When asked by Larry King what makes a comedian really good, Jerry Seinfeld, one of the best certainly, replied that it was a comedian who cared about his audience. Seinfeld took aim at comedians whose material says, “Hey, look at me, I’m funny.” Good comedy is about whether the audience is enjoying the act, comedian and material together. Ego plays a strong role in stand-up comedy, but skilled comedians like Seinfeld learn to sublimate the ego for the material, for the laughs. For leaders who do public speaking or presentations, there’s a lesson here: It’s not about you.
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To be heard, the leadership message you deliver must reflect your organization’s vision, mission and values. You must shape your message to resonate with the audience; not that you tell them what they want to hear, but rather what they will listen to and respond to. You phrase your messages in ways that have meaning to the audience. When you speak, you are radiating your personality but not overtly calling attention to yourself. You are not saying “look at me;” rather you are saying, “look at us.”
Preparation is critical for all leadership messages. It starts during the message development stage and continues through delivery. Here are some questions to consider when shaping a message.
What does the audience expect to hear? Before a leader speaks anywhere, she should find out what people want to know from her. She brings a perspective to issues that are unique; people expect that point of view. Take reorganization, for example. The leader can ask questions to uncover the issues on employees’ minds as well as look at data gleaned from employee surveys. That’s only a starting point. Her presentation can reflect those concerns, but she must also state her point of view and talk about why the reorganization, and its potential problems, is critical to the company’s future.
What is the audience afraid to hear? Leaders, like the rest of us, love good news. It makes us feel good to hear it, and even better to say it. But tough situations call for tough talk. Holding back bad news is a bad idea; it negates whatever message you may have because people are thinking about it. Not addressing it is fatal. For example, if a company must downsize, the board can decide to close a facility, but what about those who remain? Leaders must pay attention to their needs and fears and address them in ways that are both reassuring as well as realistic. Straight talk is essential. It is up to the leader to be honest and truthful and to lay out the consequences of what is happening and to discuss what is not happening. Failure to do so shows little respect for the audience and plants seeds of distrust.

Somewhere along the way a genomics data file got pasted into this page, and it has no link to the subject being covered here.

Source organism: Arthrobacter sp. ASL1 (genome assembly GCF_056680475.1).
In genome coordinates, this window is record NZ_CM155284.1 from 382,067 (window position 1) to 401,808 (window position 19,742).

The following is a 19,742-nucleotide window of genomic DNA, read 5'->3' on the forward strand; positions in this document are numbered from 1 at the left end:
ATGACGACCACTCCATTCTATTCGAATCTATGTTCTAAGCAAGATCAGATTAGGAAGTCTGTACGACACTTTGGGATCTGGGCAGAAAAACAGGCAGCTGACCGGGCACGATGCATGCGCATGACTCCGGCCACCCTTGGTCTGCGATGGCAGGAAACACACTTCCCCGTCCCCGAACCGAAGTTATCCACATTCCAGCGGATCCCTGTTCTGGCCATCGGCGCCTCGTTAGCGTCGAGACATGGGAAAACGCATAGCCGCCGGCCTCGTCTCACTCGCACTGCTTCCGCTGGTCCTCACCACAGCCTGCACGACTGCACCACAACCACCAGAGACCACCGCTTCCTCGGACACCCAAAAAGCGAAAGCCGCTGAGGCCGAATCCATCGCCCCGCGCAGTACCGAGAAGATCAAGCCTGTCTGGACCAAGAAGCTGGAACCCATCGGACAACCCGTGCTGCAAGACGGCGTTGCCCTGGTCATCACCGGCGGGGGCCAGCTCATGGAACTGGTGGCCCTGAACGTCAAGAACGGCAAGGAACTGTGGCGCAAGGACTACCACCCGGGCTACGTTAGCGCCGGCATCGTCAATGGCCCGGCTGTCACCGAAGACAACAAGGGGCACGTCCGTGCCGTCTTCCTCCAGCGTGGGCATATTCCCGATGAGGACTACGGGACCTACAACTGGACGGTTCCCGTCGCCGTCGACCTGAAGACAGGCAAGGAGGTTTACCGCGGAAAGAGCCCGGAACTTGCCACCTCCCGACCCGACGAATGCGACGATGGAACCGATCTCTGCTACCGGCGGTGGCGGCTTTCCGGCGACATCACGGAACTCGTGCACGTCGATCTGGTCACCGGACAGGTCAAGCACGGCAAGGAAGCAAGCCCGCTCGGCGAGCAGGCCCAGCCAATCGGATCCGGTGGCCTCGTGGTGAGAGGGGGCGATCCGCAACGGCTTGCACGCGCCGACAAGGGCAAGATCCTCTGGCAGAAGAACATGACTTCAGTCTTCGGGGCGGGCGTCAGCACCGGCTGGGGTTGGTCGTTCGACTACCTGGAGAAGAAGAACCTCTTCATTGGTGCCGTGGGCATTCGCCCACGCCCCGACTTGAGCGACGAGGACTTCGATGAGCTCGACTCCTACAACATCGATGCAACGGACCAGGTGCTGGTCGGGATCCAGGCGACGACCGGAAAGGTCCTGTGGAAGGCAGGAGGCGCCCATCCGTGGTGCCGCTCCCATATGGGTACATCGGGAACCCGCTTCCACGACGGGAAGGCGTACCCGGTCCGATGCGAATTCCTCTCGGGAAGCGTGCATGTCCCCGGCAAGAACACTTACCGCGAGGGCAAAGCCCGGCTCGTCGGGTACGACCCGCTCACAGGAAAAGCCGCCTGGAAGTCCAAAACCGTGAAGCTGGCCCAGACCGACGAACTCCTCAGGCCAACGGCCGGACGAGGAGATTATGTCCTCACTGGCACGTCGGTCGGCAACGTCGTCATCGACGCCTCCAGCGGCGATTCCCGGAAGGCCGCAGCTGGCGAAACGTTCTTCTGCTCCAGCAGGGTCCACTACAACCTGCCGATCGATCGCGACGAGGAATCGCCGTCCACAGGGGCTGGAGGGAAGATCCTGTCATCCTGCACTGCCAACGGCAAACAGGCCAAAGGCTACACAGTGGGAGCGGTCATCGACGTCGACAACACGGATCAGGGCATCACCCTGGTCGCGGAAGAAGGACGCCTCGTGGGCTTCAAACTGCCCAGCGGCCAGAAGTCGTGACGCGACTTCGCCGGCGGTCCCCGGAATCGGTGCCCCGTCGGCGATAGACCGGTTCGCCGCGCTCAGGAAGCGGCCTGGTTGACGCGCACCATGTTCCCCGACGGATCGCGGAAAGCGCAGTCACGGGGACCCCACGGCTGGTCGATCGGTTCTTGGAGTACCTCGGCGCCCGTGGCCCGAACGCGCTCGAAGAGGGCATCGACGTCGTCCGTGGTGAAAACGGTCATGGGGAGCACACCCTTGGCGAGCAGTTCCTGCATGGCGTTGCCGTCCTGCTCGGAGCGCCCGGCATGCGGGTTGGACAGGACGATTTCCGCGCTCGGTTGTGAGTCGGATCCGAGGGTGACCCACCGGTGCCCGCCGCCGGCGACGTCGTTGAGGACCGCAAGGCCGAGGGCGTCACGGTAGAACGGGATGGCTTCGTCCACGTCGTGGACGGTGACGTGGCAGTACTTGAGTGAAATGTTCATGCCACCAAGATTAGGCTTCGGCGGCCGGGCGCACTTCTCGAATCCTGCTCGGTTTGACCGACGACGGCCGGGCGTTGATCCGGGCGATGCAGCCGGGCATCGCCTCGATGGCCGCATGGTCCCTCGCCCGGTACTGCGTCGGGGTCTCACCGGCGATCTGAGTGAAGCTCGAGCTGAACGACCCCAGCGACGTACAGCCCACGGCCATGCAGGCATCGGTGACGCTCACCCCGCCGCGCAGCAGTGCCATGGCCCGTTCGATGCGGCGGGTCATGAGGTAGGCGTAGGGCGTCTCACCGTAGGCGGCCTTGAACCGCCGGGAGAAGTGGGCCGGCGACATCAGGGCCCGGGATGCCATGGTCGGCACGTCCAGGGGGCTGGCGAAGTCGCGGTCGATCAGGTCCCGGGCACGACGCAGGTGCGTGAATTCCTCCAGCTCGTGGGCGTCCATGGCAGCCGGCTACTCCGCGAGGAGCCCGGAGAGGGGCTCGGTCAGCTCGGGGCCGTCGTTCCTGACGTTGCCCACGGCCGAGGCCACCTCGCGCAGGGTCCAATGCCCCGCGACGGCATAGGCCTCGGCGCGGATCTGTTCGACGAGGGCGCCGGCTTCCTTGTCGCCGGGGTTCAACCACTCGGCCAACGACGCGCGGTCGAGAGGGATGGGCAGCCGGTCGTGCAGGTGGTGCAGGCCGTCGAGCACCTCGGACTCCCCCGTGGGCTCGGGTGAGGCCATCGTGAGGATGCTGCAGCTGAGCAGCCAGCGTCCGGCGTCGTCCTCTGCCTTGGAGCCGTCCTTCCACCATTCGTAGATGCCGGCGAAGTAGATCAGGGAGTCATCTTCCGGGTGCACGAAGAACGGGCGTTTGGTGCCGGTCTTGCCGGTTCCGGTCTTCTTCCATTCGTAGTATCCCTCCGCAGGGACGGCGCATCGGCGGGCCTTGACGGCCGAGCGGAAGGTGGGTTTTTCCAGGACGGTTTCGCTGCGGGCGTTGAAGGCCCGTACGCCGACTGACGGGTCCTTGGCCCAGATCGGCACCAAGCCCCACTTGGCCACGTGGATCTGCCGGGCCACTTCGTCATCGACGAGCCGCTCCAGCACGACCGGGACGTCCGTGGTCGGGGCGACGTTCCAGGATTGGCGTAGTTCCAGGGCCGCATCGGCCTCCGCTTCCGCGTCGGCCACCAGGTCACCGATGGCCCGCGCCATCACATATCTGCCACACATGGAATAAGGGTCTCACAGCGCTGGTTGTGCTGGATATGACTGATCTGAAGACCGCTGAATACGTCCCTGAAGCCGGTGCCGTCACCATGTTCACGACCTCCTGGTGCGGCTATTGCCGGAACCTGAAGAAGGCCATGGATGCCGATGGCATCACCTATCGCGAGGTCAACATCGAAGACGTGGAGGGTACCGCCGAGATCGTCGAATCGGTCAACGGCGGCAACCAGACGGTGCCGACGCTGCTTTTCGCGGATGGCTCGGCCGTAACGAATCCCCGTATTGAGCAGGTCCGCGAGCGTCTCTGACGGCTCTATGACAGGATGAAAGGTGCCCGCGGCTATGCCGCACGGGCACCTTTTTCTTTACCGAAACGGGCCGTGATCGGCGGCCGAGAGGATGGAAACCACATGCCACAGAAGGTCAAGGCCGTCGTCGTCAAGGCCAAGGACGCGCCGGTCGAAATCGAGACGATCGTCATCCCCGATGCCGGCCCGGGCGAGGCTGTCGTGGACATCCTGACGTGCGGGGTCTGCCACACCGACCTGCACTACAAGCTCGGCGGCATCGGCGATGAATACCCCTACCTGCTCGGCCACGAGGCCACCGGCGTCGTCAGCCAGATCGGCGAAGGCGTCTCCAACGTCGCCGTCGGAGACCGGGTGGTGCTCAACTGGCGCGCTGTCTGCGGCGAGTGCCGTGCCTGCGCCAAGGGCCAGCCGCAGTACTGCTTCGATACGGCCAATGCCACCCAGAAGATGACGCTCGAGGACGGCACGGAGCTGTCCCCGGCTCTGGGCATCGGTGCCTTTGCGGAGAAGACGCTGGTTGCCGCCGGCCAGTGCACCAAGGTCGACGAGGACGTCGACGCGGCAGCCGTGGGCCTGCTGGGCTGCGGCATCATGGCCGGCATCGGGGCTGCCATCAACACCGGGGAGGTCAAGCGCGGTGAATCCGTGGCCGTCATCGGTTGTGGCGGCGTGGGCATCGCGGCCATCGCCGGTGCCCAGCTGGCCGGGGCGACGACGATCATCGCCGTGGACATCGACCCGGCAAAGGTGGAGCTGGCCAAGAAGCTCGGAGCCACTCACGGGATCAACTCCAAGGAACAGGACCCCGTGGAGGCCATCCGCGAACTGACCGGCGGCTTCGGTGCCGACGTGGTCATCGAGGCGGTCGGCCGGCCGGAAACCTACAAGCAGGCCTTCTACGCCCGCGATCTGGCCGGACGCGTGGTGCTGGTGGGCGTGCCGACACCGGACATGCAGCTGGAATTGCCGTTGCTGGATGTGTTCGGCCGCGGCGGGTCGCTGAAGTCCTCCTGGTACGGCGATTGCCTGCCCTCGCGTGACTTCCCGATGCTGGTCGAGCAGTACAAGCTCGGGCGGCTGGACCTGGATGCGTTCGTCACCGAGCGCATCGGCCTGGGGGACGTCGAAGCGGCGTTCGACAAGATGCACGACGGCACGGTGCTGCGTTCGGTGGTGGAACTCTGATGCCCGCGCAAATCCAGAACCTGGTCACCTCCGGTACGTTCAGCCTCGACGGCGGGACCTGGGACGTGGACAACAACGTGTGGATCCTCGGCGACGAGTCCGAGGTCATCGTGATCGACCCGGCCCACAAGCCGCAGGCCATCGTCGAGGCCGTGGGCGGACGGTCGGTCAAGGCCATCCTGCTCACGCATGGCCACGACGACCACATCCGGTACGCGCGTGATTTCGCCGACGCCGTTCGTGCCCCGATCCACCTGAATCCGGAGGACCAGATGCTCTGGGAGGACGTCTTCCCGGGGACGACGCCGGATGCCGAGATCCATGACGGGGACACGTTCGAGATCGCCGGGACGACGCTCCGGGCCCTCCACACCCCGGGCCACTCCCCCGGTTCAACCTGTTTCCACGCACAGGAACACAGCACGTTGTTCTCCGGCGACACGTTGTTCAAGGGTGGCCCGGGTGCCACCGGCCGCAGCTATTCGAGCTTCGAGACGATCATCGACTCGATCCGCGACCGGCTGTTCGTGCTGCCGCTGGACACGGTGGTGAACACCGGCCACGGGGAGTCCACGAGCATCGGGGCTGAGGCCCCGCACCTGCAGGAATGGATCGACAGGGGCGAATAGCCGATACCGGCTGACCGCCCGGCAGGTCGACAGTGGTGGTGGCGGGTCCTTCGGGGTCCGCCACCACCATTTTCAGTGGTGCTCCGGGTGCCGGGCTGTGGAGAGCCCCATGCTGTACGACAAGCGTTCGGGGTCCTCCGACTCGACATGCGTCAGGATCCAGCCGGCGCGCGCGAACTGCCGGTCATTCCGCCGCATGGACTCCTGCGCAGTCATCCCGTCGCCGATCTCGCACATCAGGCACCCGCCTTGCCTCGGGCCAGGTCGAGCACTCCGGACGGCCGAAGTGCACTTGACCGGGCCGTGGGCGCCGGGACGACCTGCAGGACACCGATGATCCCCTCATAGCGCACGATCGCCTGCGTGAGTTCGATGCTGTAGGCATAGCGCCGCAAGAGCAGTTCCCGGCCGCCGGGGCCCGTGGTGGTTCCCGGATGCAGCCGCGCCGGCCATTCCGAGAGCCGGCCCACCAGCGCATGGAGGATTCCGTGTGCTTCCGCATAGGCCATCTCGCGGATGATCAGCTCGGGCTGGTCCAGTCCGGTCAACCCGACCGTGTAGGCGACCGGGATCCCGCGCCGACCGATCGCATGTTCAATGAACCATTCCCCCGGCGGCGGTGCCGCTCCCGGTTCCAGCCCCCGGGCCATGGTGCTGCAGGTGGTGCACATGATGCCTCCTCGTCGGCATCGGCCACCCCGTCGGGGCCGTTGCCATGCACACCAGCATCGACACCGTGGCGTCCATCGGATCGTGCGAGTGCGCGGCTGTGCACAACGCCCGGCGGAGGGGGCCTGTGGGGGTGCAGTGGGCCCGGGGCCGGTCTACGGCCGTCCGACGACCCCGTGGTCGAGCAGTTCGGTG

What can your presentation do to create unity? Leaders need to build consensus to govern, even in the corporate sector. While CEOs like to think that their whim is their command, and to a degree it may be, you need people to pull together to make things work. This is especially true around new product launches, new service upgrades, organizational transformation, and mergers and acquisitions. Big issues require big follow-through actions. Leaders need to be working the aisle to hear what people are saying and learn how the message is playing. This meeting and mingling is an extension of the leadership message process. It reaches beyond the speech to the people for whom it is intended.
Public speaking is not about suppressing your ego entirely. Ego plays an essential role in leadership. We want our leaders to be bold and decisive; we need them to take action especially in times of crisis. Communication reinforces that ego when it radiates as a sense of confidence. In turn, trust develops between leader and follower.
Paying attention to how the message plays with the audience is essential to good leadership messaging. Thinking about how this in advance keeps the leader focused on what she will say and why. Such preparation also ensures greater audience receptivity and that in turn increases the likelihood the message will be remembered and ultimately acted upon.
John Baldoni is a leadership communications consultant who works with Fortune 500 companies as well as with nonprofits, including the University of Michigan. He is a frequent keynote and workshop speaker, and author of six books on leadership. His latest, “Lead By Example: 50 Ways Great Leaders Inspire Results,” publishes in October. Visit his leadership resource website at www.johnbaldoni.com